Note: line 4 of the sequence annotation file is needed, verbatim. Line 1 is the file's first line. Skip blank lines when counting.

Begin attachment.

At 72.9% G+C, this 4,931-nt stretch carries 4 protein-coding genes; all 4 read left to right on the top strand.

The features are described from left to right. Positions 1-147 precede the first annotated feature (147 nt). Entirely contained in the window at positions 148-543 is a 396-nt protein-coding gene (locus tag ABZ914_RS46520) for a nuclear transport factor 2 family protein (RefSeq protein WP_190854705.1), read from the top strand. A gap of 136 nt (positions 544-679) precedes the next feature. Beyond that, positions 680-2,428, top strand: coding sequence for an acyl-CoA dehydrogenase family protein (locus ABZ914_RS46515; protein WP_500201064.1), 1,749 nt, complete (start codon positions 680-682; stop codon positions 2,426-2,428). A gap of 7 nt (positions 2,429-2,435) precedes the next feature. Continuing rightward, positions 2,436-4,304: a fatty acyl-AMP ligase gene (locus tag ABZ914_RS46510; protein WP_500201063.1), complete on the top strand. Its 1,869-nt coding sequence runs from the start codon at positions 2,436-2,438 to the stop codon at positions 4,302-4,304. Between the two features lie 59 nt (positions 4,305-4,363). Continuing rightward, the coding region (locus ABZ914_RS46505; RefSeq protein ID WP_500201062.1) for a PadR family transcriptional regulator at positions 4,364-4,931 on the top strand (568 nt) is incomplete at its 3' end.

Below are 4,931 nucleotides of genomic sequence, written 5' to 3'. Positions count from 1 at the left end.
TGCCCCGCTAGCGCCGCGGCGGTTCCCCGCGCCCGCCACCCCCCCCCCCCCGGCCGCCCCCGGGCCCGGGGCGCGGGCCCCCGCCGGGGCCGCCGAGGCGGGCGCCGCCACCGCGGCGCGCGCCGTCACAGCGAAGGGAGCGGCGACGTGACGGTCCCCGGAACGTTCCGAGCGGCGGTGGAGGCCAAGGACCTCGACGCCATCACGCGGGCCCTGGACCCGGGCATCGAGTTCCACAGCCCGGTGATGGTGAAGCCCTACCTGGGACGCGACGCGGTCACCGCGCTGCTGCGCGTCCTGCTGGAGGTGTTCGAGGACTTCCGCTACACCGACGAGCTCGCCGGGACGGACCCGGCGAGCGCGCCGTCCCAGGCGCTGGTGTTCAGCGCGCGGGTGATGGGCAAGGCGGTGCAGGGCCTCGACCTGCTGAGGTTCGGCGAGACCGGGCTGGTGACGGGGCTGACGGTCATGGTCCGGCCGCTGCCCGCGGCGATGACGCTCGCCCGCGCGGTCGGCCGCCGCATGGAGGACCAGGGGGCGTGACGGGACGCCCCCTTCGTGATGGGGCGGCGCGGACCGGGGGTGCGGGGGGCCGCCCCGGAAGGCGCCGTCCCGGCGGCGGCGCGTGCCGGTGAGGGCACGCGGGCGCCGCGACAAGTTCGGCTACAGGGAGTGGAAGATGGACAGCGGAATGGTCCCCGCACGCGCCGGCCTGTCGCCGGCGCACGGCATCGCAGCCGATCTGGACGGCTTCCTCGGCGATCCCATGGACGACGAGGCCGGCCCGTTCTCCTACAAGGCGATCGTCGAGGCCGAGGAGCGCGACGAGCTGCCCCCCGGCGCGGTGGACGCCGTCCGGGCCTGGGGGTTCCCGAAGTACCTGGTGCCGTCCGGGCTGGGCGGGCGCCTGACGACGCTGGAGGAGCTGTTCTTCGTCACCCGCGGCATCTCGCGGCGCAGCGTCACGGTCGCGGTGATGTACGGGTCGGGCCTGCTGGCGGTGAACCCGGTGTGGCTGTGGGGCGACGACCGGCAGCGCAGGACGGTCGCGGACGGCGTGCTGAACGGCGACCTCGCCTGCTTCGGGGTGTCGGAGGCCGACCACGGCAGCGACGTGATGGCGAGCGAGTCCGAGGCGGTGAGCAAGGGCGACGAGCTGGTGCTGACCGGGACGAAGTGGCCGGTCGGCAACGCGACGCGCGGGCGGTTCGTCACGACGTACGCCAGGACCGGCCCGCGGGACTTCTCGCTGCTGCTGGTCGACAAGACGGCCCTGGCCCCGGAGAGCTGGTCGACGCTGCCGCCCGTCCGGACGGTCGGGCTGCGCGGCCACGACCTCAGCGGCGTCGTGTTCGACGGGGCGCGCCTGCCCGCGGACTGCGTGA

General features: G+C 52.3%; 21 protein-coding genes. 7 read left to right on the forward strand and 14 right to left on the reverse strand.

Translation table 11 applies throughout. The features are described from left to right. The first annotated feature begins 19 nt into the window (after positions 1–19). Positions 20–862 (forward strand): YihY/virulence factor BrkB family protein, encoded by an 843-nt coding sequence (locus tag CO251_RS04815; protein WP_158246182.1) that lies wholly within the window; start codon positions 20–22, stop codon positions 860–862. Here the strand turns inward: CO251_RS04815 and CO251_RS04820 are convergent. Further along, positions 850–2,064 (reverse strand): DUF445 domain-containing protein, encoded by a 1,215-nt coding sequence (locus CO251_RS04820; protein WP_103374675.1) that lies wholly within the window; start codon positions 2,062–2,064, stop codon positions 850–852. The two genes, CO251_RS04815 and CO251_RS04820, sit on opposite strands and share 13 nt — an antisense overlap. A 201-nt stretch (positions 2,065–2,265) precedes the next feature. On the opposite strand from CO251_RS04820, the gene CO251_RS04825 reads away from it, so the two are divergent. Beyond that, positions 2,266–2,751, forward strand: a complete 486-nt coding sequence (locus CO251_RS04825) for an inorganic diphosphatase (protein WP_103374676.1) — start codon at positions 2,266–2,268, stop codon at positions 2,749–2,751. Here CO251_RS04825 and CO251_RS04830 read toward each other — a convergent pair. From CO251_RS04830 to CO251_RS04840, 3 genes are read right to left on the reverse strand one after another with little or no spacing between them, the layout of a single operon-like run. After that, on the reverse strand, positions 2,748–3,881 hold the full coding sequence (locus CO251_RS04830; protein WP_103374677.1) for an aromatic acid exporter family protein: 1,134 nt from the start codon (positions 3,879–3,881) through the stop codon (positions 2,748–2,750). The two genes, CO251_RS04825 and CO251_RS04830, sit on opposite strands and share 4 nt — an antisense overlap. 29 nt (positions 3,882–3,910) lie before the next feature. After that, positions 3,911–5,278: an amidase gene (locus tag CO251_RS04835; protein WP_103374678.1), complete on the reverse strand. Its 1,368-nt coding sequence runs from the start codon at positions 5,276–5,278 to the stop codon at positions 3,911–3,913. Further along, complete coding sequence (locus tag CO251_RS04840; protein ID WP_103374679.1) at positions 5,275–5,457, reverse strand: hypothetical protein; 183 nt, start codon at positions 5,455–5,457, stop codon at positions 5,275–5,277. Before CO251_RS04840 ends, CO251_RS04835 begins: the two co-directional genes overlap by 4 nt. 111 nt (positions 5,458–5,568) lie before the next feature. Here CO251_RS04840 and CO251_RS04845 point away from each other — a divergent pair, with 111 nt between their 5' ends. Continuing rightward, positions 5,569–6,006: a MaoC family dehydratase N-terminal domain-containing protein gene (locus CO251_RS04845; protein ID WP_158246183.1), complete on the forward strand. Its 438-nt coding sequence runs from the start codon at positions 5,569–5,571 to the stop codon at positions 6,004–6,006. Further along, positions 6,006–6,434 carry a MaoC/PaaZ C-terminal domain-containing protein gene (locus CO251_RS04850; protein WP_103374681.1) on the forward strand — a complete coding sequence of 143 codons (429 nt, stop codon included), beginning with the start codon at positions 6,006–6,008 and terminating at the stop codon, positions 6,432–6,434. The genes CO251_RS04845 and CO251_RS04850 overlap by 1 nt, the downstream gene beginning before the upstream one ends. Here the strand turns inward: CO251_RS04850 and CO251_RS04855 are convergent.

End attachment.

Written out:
TGCCCCGCTAGCGCCGCGGCGGTTCCCCGCGCCCGCCACCCCCCCCCCCCCGGCCGCCCCCGGGCCCGGGGCGCGGGCCCCCGCCGGGGCCGCCGAGGCGGGCGCCGCCACCGCGGCGCGCGCCGTCACAGCGAAGGGAGCGGCGACGTGACGGTCCCCGGAACGTTCCGAGCGGCGGTGGAGGCCAAGGACCTCGACGCCATCACGCGGGCCCTGGACCCGGGCATCGAGTTCCACAGCCCGGTGATGGTGAAGCCCTACCTGGGACGCGACGCGGTCACCGCGCTGCTGCGCGTCCTGCTGGAGGTGTTCGAGGACTTCCGCTACACCGACGAGCTCGCCGGGACGGACCCGGCGAGCGCGCCGTCCCAGGCGCTGGTGTTCAGCGCGCGGGTGATGGGCAAGGCGGTGCAGGGCCTCGACCTGCTGAGGTTCGGCGAGACCGGGCTGGTGACGGGGCTGACGGTCATGGTCCGGCCGCTGCCCGCGGCGATGACGCTCGCCCGCGCGGTCGGCCGCCGCATGGAGGACCAGGGGGCGTGACGGGACGCCCCCTTCGTGATGGGGCGGCGCGGACCGGGGGTGCGGGGGGCCGCCCCGGAAGGCGCCGTCCCGGCGGCGGCGCGTGCCGGTGAGGGCACGCGGGCGCCGCGACAAGTTCGGCTACAGGGAGTGGAAGATGGACAGCGGAATGGTCCCCGCACGCGCCGGCCTGTCGCCGGCGCACGGCATCGCAGCCGATCTGGACGGCTTCCTCGGCGATCCCATGGACGACGAGGCCGGCCCGTTCTCCTACAAGGCGATCGTCGAGGCCGAGGAGCGCGACGAGCTGCCCCCCGGCGCGGTGGACGCCGTCCGGGCCTGGGGGTTCCCGAAGTACCTGGTGCCGTCCGGGCTGGGCGGGCGCCTGACGACGCTGGAGGAGCTGTTCTTCGTCACCCGCGGCATCTCGCGGCGCAGCGTCACGGTCGCGGTGATGTACGGGTCGGGCCTGCTGGCGGTGAACCCGGTGTGGCTGTGGGGCGACGACCGGCAGCGCAGGACGGTCGCGGACGGCGTGCTGAACGGCGACCTCGCCTGCTTCGGGGTGTCGGAGGCCGACCACGGCAGCGACGTGATGGCGAGCGAGTCCGAGGCGGTGAGCAAGGGCGACGAGCTGGTGCTGACCGGGACGAAGTGGCCGGTCGGCAACGCGACGCGCGGGCGGTTCGTCACGACGTACGCCAGGACCGGCCCGCGGGACTTCTCGCTGCTGCTGGTCGACAAGACGGCCCTGGCCCCGGAGAGCTGGTCGACGCTGCCGCCCGTCCGGACGGTCGGGCTGCGCGGCCACGACCTCAGCGGCGTCGTGTTCGACGGGGCGCGCCTGCCCGCGGACTGCGTGA